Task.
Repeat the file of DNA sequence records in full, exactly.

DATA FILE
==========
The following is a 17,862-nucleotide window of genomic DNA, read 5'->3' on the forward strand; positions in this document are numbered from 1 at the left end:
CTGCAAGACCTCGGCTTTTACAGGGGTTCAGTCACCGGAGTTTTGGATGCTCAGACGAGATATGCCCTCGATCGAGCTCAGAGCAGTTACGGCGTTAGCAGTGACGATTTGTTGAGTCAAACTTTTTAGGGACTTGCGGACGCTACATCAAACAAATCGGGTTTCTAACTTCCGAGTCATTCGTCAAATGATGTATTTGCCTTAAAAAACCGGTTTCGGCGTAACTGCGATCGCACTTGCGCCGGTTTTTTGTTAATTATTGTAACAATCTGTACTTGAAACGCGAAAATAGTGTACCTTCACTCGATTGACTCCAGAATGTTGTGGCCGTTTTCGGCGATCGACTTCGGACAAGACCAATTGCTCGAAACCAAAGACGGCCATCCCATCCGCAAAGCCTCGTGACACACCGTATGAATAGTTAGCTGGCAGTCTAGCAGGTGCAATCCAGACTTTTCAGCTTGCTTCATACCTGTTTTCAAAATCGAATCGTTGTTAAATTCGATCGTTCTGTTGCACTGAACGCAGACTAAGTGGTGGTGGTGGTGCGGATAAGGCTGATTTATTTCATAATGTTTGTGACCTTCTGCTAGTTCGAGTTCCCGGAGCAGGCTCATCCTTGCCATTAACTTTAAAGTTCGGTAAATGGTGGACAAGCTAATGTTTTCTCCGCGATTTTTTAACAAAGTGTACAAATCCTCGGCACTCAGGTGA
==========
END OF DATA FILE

The following is a 17,862-nucleotide window of genomic DNA, read 5'->3' on the forward strand; positions in this document are numbered from 1 at the left end:
CTGCAAGACCTCGGCTTTTACAGGGGTTCAGTCACCGGAGTTTTGGATGCTCAGACGAGATATGCCCTCGATCGAGCTCAGAGCAGTTACGGCGTTAGCAGTGACGATTTGTTGAGTCAAACTTTTTAGGGACTTGCGGACGCTACATCAAACAAATCGGGTTTCTAACTTCCGAGTCATTCGTCAAATGATGTATTTGCCTTAAAAAACCGGTTTCGGCGTAACTGCGATCGCACTTGCGCCGGTTTTTTGTTAATTATTGTAACAATCTGTACTTGAAACGCGAAAATAGTGTACCTTCACTCGATTGACTCCAGAATGTTGTGGCCGTTTTCGGCGATCGACTTCGGACAAGACCAATTGCTCGAAACCAAAGACGGCCATCCCATCCGCAAAGCCTCGTGACACACCGTATGAATAGTTAGCTGGCAGTCTAGCAGGTGCAATCCAGACTTTTCAGCTTGCTTCATACCTGTTTTCAAAATCGAATCGTTGTTAAATTCGATCGTTCTGTTGCACTGAACGCAGACTAAGTGGTGGTGGTGGTGCGGATAAGGCTGATTTATTTCATAATGTTTGTGACCTTCTGCTAGTTCGAGTTCCCGGAGCAGGCTCATCCTTGCCATTAACTTTAAAGTTCGGTAAATGGTGGACAAGCTAATGTTTTCTCCGCGATTTTTTAACAAAGTGTACAAATCCTCGGCACTCAGGTGA